Cambridgeshire farm on two years’ of controlled traffic farming

After two years of development, controlled traffic farming (CTF) is taking shape this autumn at PX Farms’ rapidly expanding contract-farming operation based at Dry Drayton, Cambridgeshire.

Most of the company’s machines are now compatible in terms of working width and wheel tracking, so they can fit the permanent tramlines that have been mapped across the 2,150ha of combinable cropping under the company’s care.

Managing director James Peck believes 12m is the ideal width for his CTF system. “It’s the maximum possible in western Europe due to folding and road constraints. PX Farms also has the scale needed to operate the machinery that such a width requires.”

The aim is to confine wheelings to just 13% of the field surface compared with the 140% typical from conventional operations. The consequent reduction in compaction will deliver substantial benefits on the mainly heavy boulder clay soils under PX Farms’ care.

“During my recent Nuffield Farming Scholarship, I talked to growers from Australia, the USA and Argentina. The findings suggest that the more friable, well-structured soils could produce yield increases approaching 18% within a few years of adopting CTF.”

In addition, fuel savings of up to 30% are possible, he adds.

During the past two seasons Mr Peck has invested heavily in machinery to suit his 12m system. Key equipment includes a Bateman RB55 36m sprayer, a pair of Claas Lexion 600TTs with 12m headers and, at the heart of the system his most recent purchase, a 12m Horsch Sprinter 12 SW drill, one of just three in the country.

In addition, a Horsch Titan 34 chaser bin, which plays a vital role in reducing wheelings during harvest, has just completed its first season.

GPS network provider RTK Farming provides the steering system and telematics to link the machinery up. “The system is so accurate and reliable we can drill without markers, including the headlands,” says Mr Peck.

Some tweaking has been needed to get round the fact that not all machines operate at the claimed working width. The combines’ cutterbars are slightly narrower than 12m. That, and the 4cm safety margins needed at each side of the header when operating to allow for GPS error, means the distance between tramline centres has to be set at 11.9m.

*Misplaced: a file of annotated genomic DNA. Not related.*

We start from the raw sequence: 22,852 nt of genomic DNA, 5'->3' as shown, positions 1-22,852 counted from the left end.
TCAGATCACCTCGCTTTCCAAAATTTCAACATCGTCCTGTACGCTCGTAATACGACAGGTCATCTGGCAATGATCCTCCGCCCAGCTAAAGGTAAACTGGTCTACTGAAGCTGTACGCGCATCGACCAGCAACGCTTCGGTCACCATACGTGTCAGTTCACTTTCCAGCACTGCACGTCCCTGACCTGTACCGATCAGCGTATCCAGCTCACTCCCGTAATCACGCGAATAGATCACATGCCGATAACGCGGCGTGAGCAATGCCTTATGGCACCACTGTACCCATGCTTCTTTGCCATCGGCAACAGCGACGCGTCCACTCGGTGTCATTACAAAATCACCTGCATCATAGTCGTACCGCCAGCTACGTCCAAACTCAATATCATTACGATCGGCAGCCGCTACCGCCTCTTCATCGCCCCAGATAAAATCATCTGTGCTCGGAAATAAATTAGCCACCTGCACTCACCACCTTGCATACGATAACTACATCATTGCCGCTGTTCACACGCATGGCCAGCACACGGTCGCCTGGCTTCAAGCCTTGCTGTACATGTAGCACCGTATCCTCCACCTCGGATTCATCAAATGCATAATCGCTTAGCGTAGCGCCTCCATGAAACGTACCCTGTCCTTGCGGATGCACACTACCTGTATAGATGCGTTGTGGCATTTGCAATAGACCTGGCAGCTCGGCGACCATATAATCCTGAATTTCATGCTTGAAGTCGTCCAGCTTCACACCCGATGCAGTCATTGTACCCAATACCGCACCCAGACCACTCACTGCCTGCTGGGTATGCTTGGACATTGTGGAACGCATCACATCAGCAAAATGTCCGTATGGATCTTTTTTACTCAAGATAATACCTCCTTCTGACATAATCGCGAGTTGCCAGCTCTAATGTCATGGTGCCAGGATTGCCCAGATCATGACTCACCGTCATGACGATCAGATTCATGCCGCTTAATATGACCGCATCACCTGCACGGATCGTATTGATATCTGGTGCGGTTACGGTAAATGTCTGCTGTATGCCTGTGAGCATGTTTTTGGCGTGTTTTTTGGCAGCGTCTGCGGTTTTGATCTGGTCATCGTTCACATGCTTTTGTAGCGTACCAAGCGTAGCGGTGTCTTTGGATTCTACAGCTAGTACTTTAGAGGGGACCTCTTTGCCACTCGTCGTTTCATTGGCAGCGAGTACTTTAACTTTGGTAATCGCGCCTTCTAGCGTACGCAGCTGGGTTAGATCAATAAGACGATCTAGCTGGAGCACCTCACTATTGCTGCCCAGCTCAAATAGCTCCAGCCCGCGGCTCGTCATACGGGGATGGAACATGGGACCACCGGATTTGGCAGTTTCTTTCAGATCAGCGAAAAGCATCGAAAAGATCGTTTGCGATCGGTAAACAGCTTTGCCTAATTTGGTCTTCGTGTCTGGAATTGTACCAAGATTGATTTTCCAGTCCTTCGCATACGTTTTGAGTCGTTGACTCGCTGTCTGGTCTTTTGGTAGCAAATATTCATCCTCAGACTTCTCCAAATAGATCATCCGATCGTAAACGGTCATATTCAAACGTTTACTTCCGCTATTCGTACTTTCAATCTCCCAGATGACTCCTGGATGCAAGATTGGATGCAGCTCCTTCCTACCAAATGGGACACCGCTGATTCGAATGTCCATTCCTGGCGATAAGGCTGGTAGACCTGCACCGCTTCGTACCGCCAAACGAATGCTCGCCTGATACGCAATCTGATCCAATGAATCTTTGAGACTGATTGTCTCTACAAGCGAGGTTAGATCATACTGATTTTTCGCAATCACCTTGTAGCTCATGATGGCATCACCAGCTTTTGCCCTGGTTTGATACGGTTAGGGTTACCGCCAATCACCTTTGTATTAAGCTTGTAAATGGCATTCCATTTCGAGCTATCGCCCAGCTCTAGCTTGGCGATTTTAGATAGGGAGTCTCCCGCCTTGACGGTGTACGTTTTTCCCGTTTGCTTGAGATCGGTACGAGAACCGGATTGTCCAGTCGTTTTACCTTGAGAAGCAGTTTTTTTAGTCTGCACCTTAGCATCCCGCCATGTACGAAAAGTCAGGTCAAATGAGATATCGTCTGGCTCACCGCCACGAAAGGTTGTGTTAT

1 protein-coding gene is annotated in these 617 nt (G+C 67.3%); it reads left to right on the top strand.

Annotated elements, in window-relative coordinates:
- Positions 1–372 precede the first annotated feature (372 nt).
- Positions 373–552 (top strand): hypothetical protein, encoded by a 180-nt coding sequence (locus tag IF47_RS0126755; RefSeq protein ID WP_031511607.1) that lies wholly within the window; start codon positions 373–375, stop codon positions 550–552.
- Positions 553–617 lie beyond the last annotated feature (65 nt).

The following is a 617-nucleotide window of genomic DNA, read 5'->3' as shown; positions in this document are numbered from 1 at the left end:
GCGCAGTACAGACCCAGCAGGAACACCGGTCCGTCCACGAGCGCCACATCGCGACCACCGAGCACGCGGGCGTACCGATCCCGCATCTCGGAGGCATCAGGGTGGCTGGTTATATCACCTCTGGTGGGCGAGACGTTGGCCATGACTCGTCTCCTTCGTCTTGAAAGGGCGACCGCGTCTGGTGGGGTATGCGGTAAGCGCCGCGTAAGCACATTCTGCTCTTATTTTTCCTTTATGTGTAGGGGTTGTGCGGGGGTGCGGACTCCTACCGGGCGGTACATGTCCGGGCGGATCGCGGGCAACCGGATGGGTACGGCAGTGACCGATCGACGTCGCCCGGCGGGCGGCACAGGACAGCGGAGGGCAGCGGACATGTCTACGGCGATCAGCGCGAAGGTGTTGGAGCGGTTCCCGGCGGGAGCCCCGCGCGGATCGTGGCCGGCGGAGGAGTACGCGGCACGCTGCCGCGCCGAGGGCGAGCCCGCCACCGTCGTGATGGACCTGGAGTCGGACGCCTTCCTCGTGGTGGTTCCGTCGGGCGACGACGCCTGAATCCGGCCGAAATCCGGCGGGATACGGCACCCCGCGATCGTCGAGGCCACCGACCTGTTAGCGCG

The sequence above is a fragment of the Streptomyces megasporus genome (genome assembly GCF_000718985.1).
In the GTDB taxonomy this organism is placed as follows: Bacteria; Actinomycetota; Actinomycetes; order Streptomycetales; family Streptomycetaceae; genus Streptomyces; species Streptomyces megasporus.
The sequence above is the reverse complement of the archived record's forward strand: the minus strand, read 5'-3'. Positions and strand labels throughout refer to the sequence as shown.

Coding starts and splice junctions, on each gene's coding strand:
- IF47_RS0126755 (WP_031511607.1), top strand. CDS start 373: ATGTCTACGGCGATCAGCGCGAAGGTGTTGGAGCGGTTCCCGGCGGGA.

“During my recent Nuffield Farming Scholarship, I talked to growers from Australia, the USA and Argentina. The findings suggest that the more friable, well-structured soils could produce yield increases approaching 18% within a few years of adopting CTF.”
James Peck, managing director PX Farms

The practical implications are, fortunately, limited. The Sprinter drill operates at a true 12m, but its 30cm tine spacings mean the slightly narrower rows where drill bouts join is scarcely noticeable.

The sprayer’s working width should ideally be reduced to 35.7m, but Mr Peck believes the slight overlap is no more than would be expected when spraying using tramlines established by drill markers.

The 6m Vaderstad Topdown also came up short, with a working width of 5.75m. “We changed it for a 7m version and took the outside tines off, so it is now running at 5.95m.” A made-to-measure Horsch cultivator is now on the cards.

To minimise machinery footprint the spacing between the inside edges of tyres or tracks for all PX Farms’ machines has been set at 1.8m. Apart from a John Deere 7530, which had to have spacers fitted, all the kit could be set at this tracking without special modifications.

“Machinery comes with many different tyre and track sizes,” says Mr Peck. “We struggled to find a centre to centre width that would suit both road restrictions and our machinery, but this inside track width works well.”

The steering ram on the Sprinter drill’s seed cart has been modified to ensure it follows precisely in the tracks of the Challenger 865 up front when turning at headlands. “Managing headlands is perhaps the biggest challenge with CTF,” says Mr Peck. “They can account for 25% of a field. Turning needs to be mapped and machinery designed so it turns on the same radius.”

The new drill, introduced to the UK this summer, has matched Mr Peck’s high expectations. Its Duett coulters loosen and mix soil while removing stones, clods and trash from the seed zone. Seed is sown in two broad bands, across 70% of the soil area, reducing competition within the row and promoting better weed suppression.

The tungsten-tipped coulters loosen the area below the seeds, creating a 5cm deep furrow. This is designed for accurate fertiliser placement, but also helps water drain away.

So far the drill has completed 1,300ha of oilseed rape drilling, 80% of it direct drilled, and at the time of writing was making rapid inroads into 1,400ha earmarked for wheat, some of which has also been direct drilled.

With most key machinery now adapted to the system, this autumn has marked a major step forward in PX Farms’ CTF programme, says Mr Peck. “The greatest asset any farmer has is his soil. We’ve still a way to go, but I firmly believe that CTF will be a real step forward in helping us protect and enhance this fundamental asset.”